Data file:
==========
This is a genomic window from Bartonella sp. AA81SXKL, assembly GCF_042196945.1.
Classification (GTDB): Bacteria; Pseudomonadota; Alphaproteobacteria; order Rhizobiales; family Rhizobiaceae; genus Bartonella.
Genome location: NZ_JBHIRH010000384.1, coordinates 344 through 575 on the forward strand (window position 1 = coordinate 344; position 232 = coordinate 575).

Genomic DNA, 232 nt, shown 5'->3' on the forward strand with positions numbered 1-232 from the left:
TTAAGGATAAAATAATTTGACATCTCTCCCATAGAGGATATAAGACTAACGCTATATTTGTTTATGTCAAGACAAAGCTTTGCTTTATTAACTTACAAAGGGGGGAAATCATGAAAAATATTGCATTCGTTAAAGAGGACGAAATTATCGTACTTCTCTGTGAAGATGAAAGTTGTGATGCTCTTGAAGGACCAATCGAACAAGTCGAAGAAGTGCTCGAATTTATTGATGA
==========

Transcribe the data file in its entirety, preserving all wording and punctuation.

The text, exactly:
This is a genomic window from Bartonella sp. AA81SXKL, assembly GCF_042196945.1.
Classification (GTDB): Bacteria; Pseudomonadota; Alphaproteobacteria; order Rhizobiales; family Rhizobiaceae; genus Bartonella.
Genome location: NZ_JBHIRH010000384.1, coordinates 344 through 575 on the forward strand (window position 1 = coordinate 344; position 232 = coordinate 575).

Genomic DNA, 232 nt, shown 5'->3' on the forward strand with positions numbered 1-232 from the left:
TTAAGGATAAAATAATTTGACATCTCTCCCATAGAGGATATAAGACTAACGCTATATTTGTTTATGTCAAGACAAAGCTTTGCTTTATTAACTTACAAAGGGGGGAAATCATGAAAAATATTGCATTCGTTAAAGAGGACGAAATTATCGTACTTCTCTGTGAAGATGAAAGTTGTGATGCTCTTGAAGGACCAATCGAACAAGTCGAAGAAGTGCTCGAATTTATTGATGA